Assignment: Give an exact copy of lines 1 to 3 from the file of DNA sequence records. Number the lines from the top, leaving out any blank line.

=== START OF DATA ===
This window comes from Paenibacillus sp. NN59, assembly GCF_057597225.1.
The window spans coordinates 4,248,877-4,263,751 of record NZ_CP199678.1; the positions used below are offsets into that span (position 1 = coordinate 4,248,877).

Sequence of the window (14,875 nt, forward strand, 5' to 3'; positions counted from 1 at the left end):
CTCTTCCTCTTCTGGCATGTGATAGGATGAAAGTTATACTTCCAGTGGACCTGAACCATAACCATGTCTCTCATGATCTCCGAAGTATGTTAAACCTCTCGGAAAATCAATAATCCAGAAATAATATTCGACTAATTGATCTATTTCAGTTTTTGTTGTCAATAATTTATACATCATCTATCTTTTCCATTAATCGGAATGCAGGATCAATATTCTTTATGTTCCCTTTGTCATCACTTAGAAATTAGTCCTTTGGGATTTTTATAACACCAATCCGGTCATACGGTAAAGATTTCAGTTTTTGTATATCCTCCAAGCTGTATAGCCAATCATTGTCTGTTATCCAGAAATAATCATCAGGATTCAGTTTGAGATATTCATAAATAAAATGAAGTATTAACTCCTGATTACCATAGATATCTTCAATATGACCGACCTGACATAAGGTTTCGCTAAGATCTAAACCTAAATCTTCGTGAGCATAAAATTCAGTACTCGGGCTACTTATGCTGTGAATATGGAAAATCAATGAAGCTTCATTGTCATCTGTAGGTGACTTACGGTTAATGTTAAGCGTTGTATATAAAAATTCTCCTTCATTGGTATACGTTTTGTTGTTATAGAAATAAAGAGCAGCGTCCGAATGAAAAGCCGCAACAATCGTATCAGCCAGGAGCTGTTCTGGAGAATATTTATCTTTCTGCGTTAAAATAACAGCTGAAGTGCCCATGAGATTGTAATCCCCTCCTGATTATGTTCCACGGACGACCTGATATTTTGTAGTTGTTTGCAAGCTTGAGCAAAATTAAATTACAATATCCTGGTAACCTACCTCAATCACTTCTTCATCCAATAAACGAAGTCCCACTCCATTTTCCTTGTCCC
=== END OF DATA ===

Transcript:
This window comes from Paenibacillus sp. NN59, assembly GCF_057597225.1.
The window spans coordinates 4,248,877-4,263,751 of record NZ_CP199678.1; the positions used below are offsets into that span (position 1 = coordinate 4,248,877).

Sequence of the window (14,875 nt, forward strand, 5' to 3'; positions counted from 1 at the left end):